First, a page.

A lynchpin of your global rollout is training. Part two of our guide to international rollouts explores approaching training in a way that empowers teams.
In part one of our guide to International Rollouts, we considered the importance of transparent communication, informed by an awareness of cultural differences, pre-existing relationships and incentivization flows. Once a holistic vision of how to manage communication during your international rollout has been developed, this can be applied to training: a lynchpin in the success of your rollout, and not a factor to be undertaken lightly. Indeed, brands today need to expand their idea of training. In Part Two of our discussion of how to anticipate international rollouts, we’ll discuss how training flows can be optimized to build strong foundations for your international rollout.
Training is a key stage of your international rollout which requires significant forethought. In a large-scale process like this, it reaches beyond hands-on tools training, and should be seen as a holistic and wide-reaching process which also includes additional information about the project itself, the vision and what employees stand to gain from these new skills and capabilities. It’s also not a process that ends as implementation begins: training must incorporate ‘after-care’, ongoing updates and follow-ups to ensure seamless integration of new technologies.
Training flows will be shaped by channel choice: brands must select their methodologies carefully. E-learning can be a useful tool in terms of scalability, and adding further detail or updates to previous sessions. For instance, it works well to train teams on a new feature that’s been released, or to follow up on a previous face-to-face session. However, there’s a trade-off here between efficiency and effectiveness: onsite, in-person training should be used as much as possible, especially for initial training sessions.
Face-to-face training should:
International rollouts will require the usage of the correct tools, which all stakeholders will need to be aligned on. To help with this, ‘toolboxes’ might be useful to gather tools in one place including templates, relevant tools and information, in particular if they need to be used by large numbers of people and distributed widely. This further helps to manage complexity and increase transparency.
It’s important to, at very start of a rollout, choose the right tools. For instance, if an information platform is to be selected for sharing documents, manuals, user guidelines and so on, it needs to be available and usable all markets involved in the global rollout, which may be many and diverse. This is just one reason to justify proper evaluation of the tools at the beginning of the project, to make sure they are accessible and functional for everyone involved in all geographies. Similarly, brands should beware of introducing new tools during the process without mutual agreement from all users, and without systematic training too. Ensuring all parties are on the same page when selecting the tools for a global rollout will streamline workflows since stakeholders will feel at ease with the tools employed.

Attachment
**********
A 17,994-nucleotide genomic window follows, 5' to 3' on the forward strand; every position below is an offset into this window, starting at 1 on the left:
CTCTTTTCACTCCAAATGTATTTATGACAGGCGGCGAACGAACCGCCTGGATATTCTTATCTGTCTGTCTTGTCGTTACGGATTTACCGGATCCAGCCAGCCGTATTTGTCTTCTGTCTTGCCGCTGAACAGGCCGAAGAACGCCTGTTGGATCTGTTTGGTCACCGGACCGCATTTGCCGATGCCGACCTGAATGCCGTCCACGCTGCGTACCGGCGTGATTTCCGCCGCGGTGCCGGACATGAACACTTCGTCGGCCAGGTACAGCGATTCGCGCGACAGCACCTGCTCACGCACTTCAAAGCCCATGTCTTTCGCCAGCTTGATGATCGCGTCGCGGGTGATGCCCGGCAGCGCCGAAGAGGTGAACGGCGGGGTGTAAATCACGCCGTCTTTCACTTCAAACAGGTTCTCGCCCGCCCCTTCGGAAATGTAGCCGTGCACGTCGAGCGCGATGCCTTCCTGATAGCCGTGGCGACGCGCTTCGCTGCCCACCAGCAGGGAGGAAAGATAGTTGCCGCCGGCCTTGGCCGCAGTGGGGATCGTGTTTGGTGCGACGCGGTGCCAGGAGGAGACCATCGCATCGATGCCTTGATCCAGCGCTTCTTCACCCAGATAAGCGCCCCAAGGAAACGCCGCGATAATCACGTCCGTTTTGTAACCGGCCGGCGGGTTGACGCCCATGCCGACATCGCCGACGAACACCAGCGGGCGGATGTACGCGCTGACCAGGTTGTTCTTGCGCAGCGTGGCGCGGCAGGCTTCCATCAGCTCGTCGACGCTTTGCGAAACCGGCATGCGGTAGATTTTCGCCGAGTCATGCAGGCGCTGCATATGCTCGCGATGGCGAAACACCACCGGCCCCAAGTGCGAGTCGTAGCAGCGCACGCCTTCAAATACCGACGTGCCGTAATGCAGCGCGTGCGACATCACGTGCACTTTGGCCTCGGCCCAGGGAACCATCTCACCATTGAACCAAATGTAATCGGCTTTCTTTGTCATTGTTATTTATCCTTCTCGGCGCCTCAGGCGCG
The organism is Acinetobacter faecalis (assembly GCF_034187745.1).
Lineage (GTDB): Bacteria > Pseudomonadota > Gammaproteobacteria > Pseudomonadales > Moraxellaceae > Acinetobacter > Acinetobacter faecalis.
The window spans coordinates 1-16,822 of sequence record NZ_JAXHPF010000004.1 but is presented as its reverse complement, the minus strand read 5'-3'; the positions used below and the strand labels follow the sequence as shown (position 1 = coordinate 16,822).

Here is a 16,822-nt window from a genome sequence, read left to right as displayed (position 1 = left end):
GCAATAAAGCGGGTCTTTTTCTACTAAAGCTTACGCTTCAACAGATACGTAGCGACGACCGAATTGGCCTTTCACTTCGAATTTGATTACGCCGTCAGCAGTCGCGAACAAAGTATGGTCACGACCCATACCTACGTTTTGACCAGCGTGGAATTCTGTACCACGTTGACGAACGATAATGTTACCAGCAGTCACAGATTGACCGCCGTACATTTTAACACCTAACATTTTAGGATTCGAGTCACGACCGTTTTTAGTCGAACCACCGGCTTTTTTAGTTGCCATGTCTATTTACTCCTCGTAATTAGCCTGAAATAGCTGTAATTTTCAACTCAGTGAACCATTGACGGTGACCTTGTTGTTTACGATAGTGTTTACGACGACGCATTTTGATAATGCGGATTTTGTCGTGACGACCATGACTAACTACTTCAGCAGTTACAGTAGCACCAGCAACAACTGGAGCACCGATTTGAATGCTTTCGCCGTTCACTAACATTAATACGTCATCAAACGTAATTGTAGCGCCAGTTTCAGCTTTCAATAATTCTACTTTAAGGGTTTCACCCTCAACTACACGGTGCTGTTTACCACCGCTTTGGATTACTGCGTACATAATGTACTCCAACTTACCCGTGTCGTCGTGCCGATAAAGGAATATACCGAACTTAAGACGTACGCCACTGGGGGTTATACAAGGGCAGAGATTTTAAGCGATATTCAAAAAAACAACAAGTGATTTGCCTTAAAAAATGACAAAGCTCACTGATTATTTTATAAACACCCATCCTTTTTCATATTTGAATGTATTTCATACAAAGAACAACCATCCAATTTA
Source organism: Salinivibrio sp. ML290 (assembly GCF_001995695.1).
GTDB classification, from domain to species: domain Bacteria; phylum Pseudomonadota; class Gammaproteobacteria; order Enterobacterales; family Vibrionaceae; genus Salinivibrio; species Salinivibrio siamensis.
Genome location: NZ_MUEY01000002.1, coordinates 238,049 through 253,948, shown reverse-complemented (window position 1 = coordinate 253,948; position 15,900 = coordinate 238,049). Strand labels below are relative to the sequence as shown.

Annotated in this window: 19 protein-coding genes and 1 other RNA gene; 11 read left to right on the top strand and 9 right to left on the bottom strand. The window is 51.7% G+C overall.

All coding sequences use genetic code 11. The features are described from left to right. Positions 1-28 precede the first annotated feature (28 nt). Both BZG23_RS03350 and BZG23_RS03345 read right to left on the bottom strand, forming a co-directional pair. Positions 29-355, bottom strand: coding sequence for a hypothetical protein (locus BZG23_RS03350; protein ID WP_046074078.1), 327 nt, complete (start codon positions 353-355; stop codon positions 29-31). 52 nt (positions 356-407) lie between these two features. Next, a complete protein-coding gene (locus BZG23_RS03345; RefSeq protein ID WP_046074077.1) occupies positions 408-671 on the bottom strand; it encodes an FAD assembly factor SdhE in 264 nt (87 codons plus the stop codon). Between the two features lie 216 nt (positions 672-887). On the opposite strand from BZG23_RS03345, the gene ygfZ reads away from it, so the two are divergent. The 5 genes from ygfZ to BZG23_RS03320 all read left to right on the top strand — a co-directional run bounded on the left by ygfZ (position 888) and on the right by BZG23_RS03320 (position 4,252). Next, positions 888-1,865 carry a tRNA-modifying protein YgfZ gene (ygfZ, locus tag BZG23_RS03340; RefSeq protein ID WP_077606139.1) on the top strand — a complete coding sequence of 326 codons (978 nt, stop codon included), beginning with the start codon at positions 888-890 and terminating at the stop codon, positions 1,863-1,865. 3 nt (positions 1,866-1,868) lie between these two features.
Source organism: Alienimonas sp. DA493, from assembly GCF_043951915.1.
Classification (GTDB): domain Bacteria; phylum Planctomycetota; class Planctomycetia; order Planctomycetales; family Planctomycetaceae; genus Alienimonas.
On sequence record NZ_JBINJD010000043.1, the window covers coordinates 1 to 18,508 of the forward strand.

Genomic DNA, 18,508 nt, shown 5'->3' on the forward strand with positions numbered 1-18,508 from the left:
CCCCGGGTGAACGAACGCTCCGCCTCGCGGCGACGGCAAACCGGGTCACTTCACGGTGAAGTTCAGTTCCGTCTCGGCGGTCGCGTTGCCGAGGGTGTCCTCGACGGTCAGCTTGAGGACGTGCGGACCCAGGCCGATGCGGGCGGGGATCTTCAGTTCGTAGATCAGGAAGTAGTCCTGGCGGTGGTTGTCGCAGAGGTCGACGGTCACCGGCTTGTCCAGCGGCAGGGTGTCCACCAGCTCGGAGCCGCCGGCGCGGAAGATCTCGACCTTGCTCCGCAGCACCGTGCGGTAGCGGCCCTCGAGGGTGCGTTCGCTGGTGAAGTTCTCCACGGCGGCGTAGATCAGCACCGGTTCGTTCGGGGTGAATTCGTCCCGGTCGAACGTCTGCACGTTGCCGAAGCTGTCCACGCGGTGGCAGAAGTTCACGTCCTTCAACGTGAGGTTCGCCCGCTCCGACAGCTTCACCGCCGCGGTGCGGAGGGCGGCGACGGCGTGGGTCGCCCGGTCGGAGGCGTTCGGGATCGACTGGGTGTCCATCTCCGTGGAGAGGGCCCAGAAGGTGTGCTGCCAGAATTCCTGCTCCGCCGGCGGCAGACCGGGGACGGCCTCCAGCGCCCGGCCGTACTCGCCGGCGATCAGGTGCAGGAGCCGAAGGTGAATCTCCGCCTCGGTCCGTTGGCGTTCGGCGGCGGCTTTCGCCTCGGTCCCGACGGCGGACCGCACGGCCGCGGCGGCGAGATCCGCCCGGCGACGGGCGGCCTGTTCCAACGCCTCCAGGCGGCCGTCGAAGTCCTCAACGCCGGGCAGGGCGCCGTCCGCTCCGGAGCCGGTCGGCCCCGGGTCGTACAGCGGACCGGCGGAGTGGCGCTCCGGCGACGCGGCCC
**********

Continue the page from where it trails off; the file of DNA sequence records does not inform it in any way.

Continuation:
A rollback refers to the need to backtrack in order to correct an element, process or feature that wasn’t accounted for in wider plans. For instance, if an opt-in for a user hadn’t been considered from a legal perspective, this could mean an application would need to be rolled back to the previous state. A rollback like this can be mitigated by having a rollback plan in place and an escalation plan in place in order to deactivate and reactivate the application, with relevant stakeholders already identified and on board.
Though it’s ideally avoided, this is always a possibility in a project with many moving parts and high levels of complexity. Therefore, the potential for a rollback should be accounted for from the beginning as a ‘worst case scenario’, in order that experiences don’t suffer for end users. Sufficient preparation means systems are already in place to deal with issues, roadblocks and setbacks as efficiently as possible. Therefore, it’s crucial to clarify escalation processes, including responsible stakeholders and thinking one step ahead at all times.
In an international rollout: training refers to much more than an education on relevant tools. We must widen our perception of this element, and ensure it is considered from the start in order to prepare relevant content and flows. That will include the thoughtful selection of channels and tools, as well as preparing for potential rollbacks. When preparing these processes, brands must always keep the end user in mind, and structure training in order that they can continue to deliver positive and undisrupted experiences to their customers.
In digital transformations, standards of communication and carefully planned training flows provide the vital foundations for technological implementation. Join us for our third and final part of our guide to international rollouts, in which we’ll discuss technological integration.